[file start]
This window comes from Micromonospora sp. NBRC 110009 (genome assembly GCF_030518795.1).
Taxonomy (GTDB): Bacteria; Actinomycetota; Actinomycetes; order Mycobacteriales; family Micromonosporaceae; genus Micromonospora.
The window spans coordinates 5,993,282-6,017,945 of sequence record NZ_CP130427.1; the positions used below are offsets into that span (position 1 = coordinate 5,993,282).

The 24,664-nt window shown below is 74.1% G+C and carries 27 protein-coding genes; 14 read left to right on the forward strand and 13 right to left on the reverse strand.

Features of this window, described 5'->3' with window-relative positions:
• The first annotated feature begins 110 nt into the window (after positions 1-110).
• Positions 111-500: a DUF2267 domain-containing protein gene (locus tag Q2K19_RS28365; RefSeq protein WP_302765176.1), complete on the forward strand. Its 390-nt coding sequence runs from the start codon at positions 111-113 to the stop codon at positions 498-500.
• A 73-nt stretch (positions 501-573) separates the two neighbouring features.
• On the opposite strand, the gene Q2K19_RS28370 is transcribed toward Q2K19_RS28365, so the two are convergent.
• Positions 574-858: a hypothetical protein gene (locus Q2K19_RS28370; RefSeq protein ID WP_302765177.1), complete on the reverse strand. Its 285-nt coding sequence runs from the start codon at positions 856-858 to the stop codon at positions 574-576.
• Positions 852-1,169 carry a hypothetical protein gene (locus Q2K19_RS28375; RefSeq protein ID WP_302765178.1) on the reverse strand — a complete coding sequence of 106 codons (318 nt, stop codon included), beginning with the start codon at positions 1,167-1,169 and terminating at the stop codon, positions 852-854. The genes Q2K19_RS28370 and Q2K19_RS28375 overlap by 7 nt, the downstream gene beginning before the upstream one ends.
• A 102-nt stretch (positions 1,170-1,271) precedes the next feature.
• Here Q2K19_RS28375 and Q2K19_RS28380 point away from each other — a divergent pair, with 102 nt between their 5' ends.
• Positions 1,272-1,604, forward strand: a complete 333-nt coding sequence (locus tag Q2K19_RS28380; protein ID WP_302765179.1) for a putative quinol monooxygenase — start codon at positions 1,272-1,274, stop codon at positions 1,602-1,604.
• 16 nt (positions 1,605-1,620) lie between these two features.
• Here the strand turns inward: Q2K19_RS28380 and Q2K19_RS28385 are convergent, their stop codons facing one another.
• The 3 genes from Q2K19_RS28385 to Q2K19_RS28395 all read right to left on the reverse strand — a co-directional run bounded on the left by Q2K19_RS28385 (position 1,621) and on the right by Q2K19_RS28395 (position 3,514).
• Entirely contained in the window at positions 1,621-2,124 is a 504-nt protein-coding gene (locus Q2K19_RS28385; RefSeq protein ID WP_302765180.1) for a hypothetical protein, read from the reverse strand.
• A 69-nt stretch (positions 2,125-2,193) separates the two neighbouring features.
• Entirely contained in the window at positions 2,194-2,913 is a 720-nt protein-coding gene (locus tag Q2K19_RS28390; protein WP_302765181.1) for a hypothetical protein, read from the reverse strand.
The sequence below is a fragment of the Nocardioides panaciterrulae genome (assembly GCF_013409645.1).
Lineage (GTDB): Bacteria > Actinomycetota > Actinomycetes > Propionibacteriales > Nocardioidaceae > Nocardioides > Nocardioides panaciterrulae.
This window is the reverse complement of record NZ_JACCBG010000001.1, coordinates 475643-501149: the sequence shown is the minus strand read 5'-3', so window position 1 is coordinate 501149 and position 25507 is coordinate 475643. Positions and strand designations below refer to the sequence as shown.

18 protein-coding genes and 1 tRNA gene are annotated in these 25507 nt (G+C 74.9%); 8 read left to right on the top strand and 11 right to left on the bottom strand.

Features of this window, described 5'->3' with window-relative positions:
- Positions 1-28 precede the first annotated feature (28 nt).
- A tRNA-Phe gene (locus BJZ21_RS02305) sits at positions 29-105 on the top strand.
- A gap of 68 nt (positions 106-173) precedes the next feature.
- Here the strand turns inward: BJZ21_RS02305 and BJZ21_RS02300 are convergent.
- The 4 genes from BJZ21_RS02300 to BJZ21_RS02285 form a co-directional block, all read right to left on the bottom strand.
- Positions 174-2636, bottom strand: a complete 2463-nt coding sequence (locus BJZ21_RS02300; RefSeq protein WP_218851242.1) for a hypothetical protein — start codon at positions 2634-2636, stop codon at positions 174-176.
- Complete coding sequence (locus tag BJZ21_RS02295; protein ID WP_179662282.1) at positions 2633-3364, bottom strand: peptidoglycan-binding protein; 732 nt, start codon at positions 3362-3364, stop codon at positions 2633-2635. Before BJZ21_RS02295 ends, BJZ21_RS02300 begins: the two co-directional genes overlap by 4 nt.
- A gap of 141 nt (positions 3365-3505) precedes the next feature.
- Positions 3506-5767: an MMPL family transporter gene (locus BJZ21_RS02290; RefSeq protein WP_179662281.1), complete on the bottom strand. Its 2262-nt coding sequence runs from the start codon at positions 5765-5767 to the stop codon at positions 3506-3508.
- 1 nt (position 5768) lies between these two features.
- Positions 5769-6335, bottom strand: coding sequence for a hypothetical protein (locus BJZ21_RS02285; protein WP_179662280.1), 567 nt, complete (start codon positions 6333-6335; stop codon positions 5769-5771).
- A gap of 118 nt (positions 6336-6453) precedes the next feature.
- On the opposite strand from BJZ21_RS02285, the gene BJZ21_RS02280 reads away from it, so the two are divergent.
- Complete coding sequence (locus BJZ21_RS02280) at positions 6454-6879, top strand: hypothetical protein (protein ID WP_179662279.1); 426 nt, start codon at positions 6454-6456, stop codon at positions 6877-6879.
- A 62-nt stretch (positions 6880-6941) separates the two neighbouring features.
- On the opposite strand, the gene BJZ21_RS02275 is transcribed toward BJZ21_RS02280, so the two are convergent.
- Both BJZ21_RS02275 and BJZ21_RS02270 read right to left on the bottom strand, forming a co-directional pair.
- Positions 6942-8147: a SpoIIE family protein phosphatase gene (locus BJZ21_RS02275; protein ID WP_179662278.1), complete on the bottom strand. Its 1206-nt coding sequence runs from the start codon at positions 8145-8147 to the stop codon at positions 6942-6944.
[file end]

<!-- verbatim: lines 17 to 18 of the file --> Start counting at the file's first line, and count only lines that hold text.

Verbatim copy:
• The 3 genes from Q2K19_RS28385 to Q2K19_RS28395 all read right to left on the reverse strand — a co-directional run bounded on the left by Q2K19_RS28385 (position 1,621) and on the right by Q2K19_RS28395 (position 3,514).
• Entirely contained in the window at positions 1,621-2,124 is a 504-nt protein-coding gene (locus Q2K19_RS28385; RefSeq protein ID WP_302765180.1) for a hypothetical protein, read from the reverse strand.